There’s been a lot said re online voting and computer problems recently. On March 12, the Pearson Airport in Toronto was shut down for hours due to a computer glitch.
The provincial leadership election illuminated some of the problems which were, and can be, experienced with the online voting process.
I was one of many who found themselves unable to cast their vote online so a suggestion was made that I travel to a centre in London where assistance would be provided.
On Feb. 15 last year, CBC News posted that a cybersecurity expert at Western University said a new method of hacking that affected websites in Canada and around the world raised security concern for Ontario municipalities that plan to use online voting in elections later this year. Toronto said NO to online voting after looking at the idea, then opting to stay with paper ballots. Guelph Council turned its back on online voting after hearing from 15 delegations, including a couple of Internet experts from Kitchener and London who warned them that online voting threatens the integrity of the voting system, largely because of the risk of hacking.
As well, Elections Ontario determined that although reports identified a number of potential benefits of alternative voting, the risks and limitations including security concerns and breaches could jeopardize the integrity of the voting process. Included were (1) the lack of available, secure digital authentication mechanisms, (2) the lack of transparency including a vote audit for recount purposes, due to the lack of a paper trail and (3) the challenge in accessing the Internet for some electors.
On Nov. 9 last year, Sarnia’s clerk sent a memo to the Council saying that the 2014 Municipal election cost totalled $204,333.38. She wrote that the internet/telephone voting method for the 2018 election would realize a potential cost savings of approximately $24,000. to $36,000. EXCLUDING additional costs for software and support services. She stated that other savings would be in remuneration as fewer election workers will be required in the 2018 election. If the city proposes to have people available to assist anyone having difficulty casting their vote online, just how many workers will be required to do this and has this cost been estimated?
The decision to implement online voting was made on March 20 of last year even though council had until May 1 to make this determination. There was ample time to advise the community and invite public input.
Sarnia hired Intelivote, a Nova Scotia based system but even its president and founder admitted no system is completely impenetrable. Some residents worry that without a paper ballot to back up the electronic system, the results could be compromised and no one would ever know it.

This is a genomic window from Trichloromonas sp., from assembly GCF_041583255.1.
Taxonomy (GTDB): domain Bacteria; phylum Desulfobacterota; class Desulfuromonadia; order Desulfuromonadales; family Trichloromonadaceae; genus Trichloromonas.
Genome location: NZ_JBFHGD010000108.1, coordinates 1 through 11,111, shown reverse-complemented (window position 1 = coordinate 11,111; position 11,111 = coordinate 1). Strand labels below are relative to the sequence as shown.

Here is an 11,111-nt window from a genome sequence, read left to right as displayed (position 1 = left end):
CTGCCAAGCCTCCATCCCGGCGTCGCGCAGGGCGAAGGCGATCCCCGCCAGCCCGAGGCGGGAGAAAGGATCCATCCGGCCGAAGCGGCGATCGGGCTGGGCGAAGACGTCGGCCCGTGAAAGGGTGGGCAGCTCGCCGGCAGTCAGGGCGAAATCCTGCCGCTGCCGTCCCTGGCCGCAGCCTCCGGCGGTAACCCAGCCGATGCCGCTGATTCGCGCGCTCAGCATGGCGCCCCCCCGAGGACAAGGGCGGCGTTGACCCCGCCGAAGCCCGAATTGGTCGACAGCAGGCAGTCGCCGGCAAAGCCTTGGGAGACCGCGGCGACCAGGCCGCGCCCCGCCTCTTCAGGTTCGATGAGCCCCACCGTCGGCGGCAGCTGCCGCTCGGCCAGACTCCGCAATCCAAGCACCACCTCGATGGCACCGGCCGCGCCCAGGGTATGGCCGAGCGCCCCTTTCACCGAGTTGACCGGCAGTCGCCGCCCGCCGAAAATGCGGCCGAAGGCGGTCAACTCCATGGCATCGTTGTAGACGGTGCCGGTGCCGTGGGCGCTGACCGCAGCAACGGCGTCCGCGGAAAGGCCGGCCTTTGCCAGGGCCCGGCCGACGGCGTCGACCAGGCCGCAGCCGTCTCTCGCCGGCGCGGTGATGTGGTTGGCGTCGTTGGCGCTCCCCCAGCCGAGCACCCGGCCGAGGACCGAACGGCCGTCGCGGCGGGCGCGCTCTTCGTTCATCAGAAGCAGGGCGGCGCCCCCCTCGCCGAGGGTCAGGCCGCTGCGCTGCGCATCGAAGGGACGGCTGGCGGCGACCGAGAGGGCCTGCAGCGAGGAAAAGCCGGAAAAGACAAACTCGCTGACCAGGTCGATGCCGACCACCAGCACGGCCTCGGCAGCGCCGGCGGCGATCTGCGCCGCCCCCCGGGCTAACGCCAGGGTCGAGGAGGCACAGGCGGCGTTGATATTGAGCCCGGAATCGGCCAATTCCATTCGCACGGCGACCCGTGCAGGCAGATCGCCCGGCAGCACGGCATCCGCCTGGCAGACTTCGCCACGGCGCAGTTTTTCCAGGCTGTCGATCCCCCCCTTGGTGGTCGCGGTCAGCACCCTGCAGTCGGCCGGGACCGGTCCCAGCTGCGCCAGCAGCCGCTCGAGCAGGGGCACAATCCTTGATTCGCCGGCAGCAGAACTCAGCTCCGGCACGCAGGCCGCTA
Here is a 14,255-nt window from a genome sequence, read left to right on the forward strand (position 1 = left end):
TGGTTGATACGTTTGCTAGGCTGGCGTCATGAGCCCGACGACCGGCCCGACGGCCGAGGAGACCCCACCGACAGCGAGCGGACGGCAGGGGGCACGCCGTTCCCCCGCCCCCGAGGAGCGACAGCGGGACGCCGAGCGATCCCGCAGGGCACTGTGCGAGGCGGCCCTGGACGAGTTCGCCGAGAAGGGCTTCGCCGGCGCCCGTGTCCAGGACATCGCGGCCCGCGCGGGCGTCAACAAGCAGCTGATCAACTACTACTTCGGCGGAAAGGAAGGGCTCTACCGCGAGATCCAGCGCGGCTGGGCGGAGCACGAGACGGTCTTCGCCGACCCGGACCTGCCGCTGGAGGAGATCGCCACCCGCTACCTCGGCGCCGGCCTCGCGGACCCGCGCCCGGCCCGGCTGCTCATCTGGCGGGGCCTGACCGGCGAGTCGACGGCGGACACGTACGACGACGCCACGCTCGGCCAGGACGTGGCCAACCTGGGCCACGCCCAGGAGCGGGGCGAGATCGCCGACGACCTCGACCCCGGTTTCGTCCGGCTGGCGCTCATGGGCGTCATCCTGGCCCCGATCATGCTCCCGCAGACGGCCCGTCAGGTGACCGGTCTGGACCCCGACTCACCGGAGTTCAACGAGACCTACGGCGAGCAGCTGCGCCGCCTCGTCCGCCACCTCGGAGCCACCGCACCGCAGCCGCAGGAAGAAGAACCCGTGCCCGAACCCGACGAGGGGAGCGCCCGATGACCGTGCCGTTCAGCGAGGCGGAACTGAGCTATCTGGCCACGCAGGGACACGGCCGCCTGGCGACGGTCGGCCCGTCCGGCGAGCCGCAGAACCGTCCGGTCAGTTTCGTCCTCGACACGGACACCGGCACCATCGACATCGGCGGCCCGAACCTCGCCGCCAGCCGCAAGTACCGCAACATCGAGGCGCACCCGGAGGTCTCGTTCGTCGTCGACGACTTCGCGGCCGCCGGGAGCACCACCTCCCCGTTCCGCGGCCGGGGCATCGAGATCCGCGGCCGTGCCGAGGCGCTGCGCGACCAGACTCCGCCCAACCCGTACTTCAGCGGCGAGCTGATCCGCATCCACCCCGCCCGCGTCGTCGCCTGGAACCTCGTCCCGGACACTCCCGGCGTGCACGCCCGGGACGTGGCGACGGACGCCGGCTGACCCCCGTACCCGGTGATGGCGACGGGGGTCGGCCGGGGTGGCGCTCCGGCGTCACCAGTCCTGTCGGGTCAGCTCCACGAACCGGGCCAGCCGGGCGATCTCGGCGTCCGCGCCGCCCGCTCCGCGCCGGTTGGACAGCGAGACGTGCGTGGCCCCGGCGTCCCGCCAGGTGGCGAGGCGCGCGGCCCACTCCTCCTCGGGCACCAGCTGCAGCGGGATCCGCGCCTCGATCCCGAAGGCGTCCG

Locals have been pushing for paper ballots. At a meeting last September, comments from attendees included ‘I want proof of who I voted for’ and ‘the cost of paper ballots is much less than the cost of people losing their right to vote’ and ‘people have the option of going to the bank or banking online ~ they have a choice’.
Zack Taylor, an assistant professor of political science at Western University said ‘I worry about electronic voting----there’s something reassuring about having a paper ballot.’
The Federal Government still relies on paper ballots, hand marked by voters and hand counted by officials under the watchful eye of scrutineers from each of the major parties. It is always verifiable – you can always go back to your paper trail.
The argument made in favour of online voting is that it will be more convenient and encourage more people to vote.
In a recent letter to the editor, a Camlachie resident described those lobbying for paper ballots as a ‘backward group lobbying to remain backward as others move forward to be more inclusive and aware of the voting public’. This group made it abundantly clear that they are not opposed to technology but, until such time as online voting has proven to be secure, voters must have the option of paper ballots.
Sarnia, together with municipalities in Lambton County were convinced to opt for online voting this October. Former Sarnia and former Lambton Shores Clerk, Nancy Wright –Laking indicated ‘cost saving’ would result if all municipalities hired the same firm. Does this ‘cost saving’ justify making such an important change without the input of the residents of the area? And, will there actually be a cost saving?
With the upcoming election, it is time to look around and decide what it is we want to see in people we choose to represent us for the next few years. We must seek out people who are both honest and trustworthy, not those who simply tell you what you want to hear.
We need people who are aware of what is going on and who possess the skills and intelligence to make required changes, people with leadership skills and integrity. A suitable representative would have some experience in related matters and be reliable. He or she must be decisive, not one who waffles and fears saying what needs to be said. Are we satisfied with the status quo or is it time to seek out candidates who will sincerely represent the voters, not those who make promises with no intention of keeping them?
It is of the utmost importance to be governed by those we elect, not by administrators who make decisions that are rubber stamped by ineffective councillors.